The division is seemingly absent to tourists who cross the border for a day’s sightseeing, but still very much alive to citizens on either side. Observers easily forget that this is a division in the sinews of these tiny communities—between Greeks and Turks, Christians and Muslims, west and east—embedded in history and now expressed through religion, politics and culture. Nowhere is that clearer than in Nicosia. This neat, compact city is split in two by a UN-guarded Green Zone that marks the limits of the Turkish invasion. The rotting buildings and fractured asphalt of the Green Zone are a monument to the painful rupture in this country, the border marking a generation of conflict and death, of property stolen and communities split, with its huge signs proclaiming “TRNC [Turkish Republic of Northern Cyprus] FOREVER” and “Welcome to Greek Cyprus.”
The signing of the joint agreement is the most positive sign in the recent history of the division. Ten long years after the last serious attempts at unification, the two sides have made it back to the table. That both sides are suffering economically has helped provide motivation, forcing them to reconsider the benefits of unification, but the political will seems to be high independently of that. Reunification would provide a huge boost to the north, where wages are cripplingly low and economic growth is stultified. The Greeks, too, stand to benefit, allowing full exploitation of the hydrocarbon reserves found off shore, and the renewal of once-popular tourist grounds. Critically, there is unprecedented support on both sides. The Turkish and Greek youth have long been supportive, but the two main parties and major commerce organisations on either side have now signed up too. There is, at last, economic and political impetus.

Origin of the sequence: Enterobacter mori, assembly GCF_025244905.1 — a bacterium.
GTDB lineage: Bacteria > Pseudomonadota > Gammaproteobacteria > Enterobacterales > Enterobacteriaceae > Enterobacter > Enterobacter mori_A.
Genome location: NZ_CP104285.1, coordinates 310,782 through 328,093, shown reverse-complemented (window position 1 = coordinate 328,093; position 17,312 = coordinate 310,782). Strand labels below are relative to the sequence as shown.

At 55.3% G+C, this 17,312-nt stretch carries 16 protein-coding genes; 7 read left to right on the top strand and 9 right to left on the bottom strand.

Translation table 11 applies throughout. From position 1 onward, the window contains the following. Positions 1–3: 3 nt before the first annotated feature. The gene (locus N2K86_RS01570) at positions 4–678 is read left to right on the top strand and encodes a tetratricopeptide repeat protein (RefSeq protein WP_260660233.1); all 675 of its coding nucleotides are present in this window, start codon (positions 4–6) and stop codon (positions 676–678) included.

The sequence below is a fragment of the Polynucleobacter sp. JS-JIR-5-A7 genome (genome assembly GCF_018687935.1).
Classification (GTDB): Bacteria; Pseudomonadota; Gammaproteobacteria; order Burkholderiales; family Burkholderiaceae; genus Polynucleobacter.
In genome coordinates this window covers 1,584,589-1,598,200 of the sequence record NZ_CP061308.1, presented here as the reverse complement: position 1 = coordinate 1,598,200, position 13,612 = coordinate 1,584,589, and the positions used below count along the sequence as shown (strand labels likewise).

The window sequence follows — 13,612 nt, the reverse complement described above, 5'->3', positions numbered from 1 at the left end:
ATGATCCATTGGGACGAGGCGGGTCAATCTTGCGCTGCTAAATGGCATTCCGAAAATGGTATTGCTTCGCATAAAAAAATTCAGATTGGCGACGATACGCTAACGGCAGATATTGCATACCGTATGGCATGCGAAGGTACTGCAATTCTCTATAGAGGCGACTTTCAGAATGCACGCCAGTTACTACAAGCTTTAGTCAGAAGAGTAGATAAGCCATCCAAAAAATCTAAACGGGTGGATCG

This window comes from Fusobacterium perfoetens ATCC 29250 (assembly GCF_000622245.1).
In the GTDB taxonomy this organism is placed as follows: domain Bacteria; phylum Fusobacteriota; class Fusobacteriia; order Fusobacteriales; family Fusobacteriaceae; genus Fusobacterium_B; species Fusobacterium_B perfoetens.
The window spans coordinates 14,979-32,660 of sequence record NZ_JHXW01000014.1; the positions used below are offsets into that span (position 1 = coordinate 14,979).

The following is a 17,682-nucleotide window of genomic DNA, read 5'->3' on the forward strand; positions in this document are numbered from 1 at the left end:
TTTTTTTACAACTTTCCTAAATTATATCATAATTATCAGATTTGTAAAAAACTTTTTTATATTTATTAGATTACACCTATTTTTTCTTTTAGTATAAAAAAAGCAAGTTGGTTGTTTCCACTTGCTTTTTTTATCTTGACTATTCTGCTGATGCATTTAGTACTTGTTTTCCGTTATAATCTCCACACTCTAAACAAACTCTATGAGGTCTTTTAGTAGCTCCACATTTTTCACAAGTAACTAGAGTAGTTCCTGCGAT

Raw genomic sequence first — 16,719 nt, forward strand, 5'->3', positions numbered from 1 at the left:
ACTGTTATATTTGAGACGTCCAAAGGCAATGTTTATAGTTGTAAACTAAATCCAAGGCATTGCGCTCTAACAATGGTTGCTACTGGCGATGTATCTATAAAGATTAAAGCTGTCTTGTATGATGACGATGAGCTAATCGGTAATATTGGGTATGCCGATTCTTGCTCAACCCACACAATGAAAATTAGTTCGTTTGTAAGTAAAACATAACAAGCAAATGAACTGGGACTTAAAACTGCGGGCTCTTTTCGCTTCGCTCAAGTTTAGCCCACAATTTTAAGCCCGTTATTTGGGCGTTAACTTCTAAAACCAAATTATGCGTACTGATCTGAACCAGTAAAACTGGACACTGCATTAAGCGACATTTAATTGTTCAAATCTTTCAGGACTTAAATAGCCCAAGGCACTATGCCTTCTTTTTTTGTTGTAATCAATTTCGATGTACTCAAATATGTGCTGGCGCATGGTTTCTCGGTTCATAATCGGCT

Even so, Cyprus has been here before. The closest previous attempt, the 2004 Annan Plan, garnered heavyweight UN backing but foundered on vitriolic propaganda from both sides, with politicians and media playing on old stereotypes of the land-grabbing Turk and obtuse, arrogant Greek. The same could easily happen again, despite the personal involvement of John Kerry in this round of talks—his attention much divided at the moment, this is one of his less high-profile negotiations; the Turkish Cypriot Foreign Minister Ozdil Nami visited Washington last week but was reportedly unable to meet the Secretary of State personally. Minority political parties have already begun to attack the agreement and the press have been trading accusations of land grabs and dirty tricks—alongside more hopeful editorials—reflecting the ever-present fear of the other. If these tensions are handled poorly, as in 2004, the “no” campaign will gather momentum.
History counts here: it is something that must be overcome for any success to occur. The fudge in the joint agreement will come under serious pressure over the next few months as the two sides negotiate over it and tear it apart. The fear is that the years of division and conflict make it impossible for both sides to recognise a shared past or a joint future. In the past, each has viewed talks as an existential struggle to ensure that their version of Cyprus stays alive. That is why the stumbling block has so frequently been over Greek conceptions of “single sovereignty” and Turkish claims of “joint sovereignty”; what has been at stake is which Cyprus prevails. If Anastasiades and Eroglu revert to this past, there will be no unification; they must overcome it to find a shared vision of Cyprus.